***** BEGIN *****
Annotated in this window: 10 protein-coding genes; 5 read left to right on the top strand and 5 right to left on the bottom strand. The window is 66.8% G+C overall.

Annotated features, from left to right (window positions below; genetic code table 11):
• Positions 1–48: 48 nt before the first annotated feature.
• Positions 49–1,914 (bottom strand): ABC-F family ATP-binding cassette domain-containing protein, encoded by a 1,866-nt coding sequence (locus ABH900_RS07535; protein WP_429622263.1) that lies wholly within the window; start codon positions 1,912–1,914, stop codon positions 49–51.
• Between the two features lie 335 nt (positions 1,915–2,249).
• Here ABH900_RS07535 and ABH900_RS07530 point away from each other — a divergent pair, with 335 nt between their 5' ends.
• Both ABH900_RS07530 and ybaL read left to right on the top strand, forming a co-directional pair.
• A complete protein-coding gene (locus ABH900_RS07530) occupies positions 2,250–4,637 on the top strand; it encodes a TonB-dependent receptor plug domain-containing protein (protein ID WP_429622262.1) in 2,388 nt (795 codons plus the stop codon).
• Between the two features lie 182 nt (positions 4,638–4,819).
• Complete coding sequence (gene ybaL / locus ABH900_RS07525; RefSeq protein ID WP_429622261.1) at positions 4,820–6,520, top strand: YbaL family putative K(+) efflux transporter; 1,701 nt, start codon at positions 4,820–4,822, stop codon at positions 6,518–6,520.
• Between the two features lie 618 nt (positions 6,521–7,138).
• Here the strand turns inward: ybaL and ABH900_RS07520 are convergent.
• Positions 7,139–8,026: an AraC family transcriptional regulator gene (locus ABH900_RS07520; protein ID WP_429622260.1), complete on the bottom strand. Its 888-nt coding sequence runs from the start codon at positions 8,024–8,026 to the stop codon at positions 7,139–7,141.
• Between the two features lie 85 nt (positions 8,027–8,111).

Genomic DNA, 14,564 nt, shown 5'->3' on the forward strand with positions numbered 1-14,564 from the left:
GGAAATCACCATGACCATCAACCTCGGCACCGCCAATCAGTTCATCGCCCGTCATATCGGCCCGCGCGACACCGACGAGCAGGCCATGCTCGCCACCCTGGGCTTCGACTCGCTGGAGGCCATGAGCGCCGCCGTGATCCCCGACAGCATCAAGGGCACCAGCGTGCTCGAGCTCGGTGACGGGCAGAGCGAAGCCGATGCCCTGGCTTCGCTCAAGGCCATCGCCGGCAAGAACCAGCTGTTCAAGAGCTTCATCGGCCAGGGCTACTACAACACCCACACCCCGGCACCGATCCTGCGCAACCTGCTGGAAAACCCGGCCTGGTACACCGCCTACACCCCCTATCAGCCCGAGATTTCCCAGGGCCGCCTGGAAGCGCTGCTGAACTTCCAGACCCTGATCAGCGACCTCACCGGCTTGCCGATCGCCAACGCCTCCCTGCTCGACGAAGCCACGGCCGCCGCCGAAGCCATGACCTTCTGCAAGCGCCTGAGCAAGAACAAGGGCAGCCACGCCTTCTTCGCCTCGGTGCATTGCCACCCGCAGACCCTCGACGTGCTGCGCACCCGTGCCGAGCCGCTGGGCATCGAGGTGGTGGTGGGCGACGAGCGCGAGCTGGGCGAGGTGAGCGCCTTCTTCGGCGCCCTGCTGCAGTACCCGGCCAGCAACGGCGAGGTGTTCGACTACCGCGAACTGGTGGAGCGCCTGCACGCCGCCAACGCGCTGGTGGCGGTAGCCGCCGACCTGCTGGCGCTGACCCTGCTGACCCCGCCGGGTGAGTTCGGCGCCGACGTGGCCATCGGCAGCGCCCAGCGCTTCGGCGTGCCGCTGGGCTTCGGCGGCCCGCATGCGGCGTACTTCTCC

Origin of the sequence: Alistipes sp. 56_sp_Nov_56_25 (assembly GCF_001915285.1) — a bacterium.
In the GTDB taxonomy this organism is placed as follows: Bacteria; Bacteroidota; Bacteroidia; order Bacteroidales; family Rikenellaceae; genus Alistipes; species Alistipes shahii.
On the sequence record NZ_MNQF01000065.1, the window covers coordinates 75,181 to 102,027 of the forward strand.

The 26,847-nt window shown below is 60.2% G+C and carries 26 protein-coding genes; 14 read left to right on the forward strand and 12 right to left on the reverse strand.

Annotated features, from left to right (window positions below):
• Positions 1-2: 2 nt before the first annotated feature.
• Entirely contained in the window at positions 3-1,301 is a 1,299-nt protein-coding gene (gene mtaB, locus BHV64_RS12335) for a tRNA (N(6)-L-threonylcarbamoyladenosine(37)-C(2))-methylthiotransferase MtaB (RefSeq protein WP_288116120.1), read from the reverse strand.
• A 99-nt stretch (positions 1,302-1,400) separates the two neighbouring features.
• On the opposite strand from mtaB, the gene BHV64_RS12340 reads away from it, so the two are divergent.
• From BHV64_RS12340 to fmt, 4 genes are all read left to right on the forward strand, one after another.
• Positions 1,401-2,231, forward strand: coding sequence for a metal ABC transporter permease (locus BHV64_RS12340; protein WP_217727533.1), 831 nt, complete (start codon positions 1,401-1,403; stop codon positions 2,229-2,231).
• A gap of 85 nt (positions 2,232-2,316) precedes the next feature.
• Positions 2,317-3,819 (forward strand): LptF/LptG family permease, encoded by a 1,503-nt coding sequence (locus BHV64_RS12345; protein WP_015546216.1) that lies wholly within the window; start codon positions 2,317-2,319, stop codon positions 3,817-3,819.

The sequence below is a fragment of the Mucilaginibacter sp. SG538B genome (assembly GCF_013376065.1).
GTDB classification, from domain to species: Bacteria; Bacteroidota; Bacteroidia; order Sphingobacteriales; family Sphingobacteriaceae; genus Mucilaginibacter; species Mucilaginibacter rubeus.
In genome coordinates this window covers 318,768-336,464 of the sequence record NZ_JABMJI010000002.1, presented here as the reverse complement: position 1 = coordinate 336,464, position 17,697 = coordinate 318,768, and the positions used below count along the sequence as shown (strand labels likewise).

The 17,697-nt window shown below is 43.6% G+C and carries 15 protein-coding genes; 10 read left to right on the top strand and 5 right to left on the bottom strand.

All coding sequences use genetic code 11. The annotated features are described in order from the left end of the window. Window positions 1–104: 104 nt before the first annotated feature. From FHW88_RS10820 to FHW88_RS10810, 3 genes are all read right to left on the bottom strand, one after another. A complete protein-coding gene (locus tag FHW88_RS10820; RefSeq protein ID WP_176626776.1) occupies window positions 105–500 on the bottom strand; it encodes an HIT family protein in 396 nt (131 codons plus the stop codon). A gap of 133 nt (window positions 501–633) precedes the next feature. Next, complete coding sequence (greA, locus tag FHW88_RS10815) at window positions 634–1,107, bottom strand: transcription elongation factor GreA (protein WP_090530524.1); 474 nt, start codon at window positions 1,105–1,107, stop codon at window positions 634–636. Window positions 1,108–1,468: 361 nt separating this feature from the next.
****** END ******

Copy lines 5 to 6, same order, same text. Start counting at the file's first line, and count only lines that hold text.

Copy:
• Between the two features lie 335 nt (positions 1,915–2,249).
• Here ABH900_RS07535 and ABH900_RS07530 point away from each other — a divergent pair, with 335 nt between their 5' ends.